Do You Put a Comma Before or After “Please”?

Understanding when to use a comma with the word “please” can enhance the clarity and politeness of your sentences. This guide will explore the rules and provide examples to help you determine whether a comma should come before or after “please.”

When to Use a Comma Before “Please”

Rule 1: Beginning of a Sentence

When “please” starts a sentence, it is often followed by a comma, especially in direct requests or commands.

Correct Examples:

  • “Please, could you close the door?”
  • “Please, take a seat.”

Incorrect Examples:

  • “Please could you close the door?”
  • “Please take a seat.”

Rule 2: In the Middle of a Sentence

A comma before “please” in the middle of a sentence is less common and usually depends on emphasis or pause for politeness.

Correct Examples:

  • “Could you, please, close the door?”
  • “I need you to, please, take a seat.”

Incorrect Examples:

  • “Could you please, close the door?”
  • “I need you to please, take a seat.”

When to Use a Comma After “Please”

Rule 3: Direct Requests

In direct requests or commands, a comma after “please” helps separate it from the rest of the sentence, adding a polite pause.

Correct Examples:

  • “Please, pass the salt.”
  • “Please, let me know your decision.”

Incorrect Examples:

  • “Please pass, the salt.”
  • “Please let me know, your decision.”

Rule 4: When Addressing Someone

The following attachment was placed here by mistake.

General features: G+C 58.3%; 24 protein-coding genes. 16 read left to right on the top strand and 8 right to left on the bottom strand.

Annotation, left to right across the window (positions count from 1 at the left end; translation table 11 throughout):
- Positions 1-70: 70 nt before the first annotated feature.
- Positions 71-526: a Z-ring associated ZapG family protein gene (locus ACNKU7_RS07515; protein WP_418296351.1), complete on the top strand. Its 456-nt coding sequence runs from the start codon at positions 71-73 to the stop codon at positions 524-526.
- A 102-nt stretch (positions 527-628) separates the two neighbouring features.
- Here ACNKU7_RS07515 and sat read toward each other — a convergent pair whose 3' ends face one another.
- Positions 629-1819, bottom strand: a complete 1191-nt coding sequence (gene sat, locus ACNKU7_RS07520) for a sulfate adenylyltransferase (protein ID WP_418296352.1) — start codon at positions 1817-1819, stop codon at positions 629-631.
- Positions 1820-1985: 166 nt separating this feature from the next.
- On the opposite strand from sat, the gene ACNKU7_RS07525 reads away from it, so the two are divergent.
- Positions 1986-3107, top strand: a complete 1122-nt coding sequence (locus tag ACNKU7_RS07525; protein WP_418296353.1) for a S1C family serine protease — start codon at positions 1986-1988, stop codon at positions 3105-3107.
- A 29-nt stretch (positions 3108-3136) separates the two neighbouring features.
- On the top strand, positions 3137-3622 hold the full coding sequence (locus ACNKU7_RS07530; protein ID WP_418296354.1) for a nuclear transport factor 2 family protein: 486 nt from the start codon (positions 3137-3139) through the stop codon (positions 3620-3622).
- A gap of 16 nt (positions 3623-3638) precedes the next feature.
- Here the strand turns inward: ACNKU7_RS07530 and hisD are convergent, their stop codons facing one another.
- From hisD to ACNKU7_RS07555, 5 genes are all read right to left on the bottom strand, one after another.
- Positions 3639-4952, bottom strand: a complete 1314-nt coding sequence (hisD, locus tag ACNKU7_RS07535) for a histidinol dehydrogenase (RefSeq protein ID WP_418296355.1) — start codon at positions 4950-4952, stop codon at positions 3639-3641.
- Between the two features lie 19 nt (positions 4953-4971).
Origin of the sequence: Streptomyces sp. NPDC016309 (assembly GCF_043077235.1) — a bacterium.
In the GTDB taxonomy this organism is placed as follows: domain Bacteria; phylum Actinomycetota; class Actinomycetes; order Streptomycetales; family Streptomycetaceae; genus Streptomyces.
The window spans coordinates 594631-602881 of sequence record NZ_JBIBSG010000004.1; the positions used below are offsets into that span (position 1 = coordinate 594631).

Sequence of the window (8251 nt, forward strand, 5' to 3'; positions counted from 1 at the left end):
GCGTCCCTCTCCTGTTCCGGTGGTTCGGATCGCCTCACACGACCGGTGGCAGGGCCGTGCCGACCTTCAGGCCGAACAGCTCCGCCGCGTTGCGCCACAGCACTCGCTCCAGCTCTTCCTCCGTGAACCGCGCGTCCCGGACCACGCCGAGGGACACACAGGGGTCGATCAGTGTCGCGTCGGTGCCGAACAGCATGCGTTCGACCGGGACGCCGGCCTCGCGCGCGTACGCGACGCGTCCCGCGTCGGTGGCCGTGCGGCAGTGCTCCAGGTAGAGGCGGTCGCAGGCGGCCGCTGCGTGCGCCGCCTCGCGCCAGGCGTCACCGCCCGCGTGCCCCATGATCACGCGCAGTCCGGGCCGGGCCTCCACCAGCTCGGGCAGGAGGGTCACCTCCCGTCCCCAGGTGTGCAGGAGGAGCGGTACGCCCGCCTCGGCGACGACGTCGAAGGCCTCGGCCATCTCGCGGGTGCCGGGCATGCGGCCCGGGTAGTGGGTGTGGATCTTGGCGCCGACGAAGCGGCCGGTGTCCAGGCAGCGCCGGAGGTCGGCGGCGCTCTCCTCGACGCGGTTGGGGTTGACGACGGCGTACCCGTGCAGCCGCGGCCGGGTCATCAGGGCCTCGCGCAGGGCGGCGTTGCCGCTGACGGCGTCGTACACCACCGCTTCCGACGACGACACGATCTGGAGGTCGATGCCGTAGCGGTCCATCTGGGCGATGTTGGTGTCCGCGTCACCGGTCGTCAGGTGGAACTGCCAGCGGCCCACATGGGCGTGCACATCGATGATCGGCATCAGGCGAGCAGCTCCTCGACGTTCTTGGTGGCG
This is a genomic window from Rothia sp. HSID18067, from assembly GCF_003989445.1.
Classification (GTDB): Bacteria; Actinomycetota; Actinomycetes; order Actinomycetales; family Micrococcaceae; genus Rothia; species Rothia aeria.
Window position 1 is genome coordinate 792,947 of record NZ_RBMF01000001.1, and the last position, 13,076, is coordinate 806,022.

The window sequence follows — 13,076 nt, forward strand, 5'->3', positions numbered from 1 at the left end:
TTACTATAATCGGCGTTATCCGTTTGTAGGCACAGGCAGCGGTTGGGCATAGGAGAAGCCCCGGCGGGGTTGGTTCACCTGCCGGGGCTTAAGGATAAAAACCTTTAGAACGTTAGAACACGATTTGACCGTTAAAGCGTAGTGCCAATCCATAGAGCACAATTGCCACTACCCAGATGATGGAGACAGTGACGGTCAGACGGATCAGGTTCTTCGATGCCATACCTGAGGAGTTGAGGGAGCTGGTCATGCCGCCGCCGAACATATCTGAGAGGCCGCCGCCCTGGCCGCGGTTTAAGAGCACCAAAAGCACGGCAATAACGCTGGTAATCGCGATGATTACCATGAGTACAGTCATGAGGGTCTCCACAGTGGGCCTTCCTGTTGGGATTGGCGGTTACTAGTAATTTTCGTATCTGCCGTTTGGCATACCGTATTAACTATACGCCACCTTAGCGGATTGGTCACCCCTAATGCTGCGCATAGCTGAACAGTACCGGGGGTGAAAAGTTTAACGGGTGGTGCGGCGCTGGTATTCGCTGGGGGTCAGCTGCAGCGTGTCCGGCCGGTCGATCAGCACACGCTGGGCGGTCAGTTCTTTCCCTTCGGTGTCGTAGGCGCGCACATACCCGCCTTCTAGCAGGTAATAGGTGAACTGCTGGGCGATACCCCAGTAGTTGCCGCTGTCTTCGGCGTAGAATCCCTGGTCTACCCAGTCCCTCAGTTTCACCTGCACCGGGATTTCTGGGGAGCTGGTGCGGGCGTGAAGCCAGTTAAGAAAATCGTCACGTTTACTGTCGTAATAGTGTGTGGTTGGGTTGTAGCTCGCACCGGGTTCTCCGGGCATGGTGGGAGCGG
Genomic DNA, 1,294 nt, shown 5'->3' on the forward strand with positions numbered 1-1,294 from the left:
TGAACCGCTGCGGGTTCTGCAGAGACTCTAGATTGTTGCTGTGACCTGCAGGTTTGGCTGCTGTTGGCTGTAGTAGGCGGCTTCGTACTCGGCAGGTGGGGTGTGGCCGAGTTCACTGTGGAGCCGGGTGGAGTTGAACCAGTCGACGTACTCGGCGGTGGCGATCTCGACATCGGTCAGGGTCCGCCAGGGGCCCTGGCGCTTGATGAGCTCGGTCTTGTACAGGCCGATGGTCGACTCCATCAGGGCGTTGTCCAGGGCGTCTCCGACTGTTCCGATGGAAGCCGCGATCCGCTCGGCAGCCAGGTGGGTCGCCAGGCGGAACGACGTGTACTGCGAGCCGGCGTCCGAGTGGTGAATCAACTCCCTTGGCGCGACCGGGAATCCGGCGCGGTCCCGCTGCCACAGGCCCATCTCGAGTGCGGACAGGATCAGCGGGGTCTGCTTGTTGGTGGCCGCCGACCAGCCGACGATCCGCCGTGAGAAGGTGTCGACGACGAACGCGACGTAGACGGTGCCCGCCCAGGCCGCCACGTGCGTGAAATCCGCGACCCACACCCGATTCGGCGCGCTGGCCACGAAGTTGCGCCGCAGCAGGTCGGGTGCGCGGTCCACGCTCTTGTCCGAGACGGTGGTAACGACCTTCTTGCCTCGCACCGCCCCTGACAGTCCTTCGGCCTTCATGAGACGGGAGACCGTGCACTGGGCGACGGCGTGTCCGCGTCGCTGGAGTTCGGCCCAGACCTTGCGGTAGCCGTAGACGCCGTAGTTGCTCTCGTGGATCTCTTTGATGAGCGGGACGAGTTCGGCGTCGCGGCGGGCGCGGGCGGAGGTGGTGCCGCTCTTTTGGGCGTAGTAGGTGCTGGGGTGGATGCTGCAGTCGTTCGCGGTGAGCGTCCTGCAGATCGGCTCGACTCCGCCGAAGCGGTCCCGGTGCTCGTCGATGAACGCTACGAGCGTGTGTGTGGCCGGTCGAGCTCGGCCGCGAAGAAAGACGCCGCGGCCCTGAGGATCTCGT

When “please” is used before addressing someone directly, a comma after “please” is common to set off the name or title of the person being addressed.

Correct Examples:

  • “Please, Mr. Smith, close the door.”
  • “Please, everyone, take a seat.”

Incorrect Examples:

  • “Please Mr. Smith, close the door.”
  • “Please everyone, take a seat.”

Read More: Is There a Comma Before “Except”?

Rule 5: End of a Sentence

“Please” at the end of a request often doesn’t need a comma before it, as it serves as a polite end to the statement.

Correct Examples:

  • “Close the door, please.”
  • “Take a seat, please.”

Incorrect Examples:

  • “Close the door please.”
  • “Take a seat please.”

Additional Rules and Examples

While the above rules cover the most common scenarios, the placement of commas with “please” can vary based on the structure and intent of the sentence. Below are more rules with correct and incorrect examples for a comprehensive understanding.

Rule 6: Embedded Requests

When “please” is embedded within a sentence, not at the beginning or end, it might be surrounded by commas if it interrupts the flow of the sentence as an interjection.

Correct Examples:

  • “Could you, please, help me with this?”
  • “I would like, please, to ask for your assistance.”

Incorrect Examples:

  • “Could you please help me with this?”
  • “I would like please to ask for your assistance.”

Rule 7: No Interruption

If “please” does not interrupt the sentence or is closely linked to the verb it modifies, no comma is needed.

Correct Examples:

  • “Please help me understand this.”
  • “Could you please explain that again?”

Incorrect Examples:

  • “Please, help me understand this.”
  • “Could you, please, explain that again?”

Rule 8: Lists or Multiple Requests

When “please” precedes multiple requests or items in a list, a comma after “please” can help separate the requests for clarity.

Correct Examples:

  • “Please, ensure the door is locked, the windows are closed, and the lights are off.”
  • “Please, review the document, sign it, and return it by Friday.”

Incorrect Examples:

  • “Please ensure the door is locked, the windows are closed, and the lights are off.”
  • “Please review the document, sign it, and return it by Friday.”

Understanding the nuances of using “please” in sentences with the correct comma placement can make your writing more polite and reader-friendly. Always consider the tone and flow of your sentence when deciding on comma placement with “please.”

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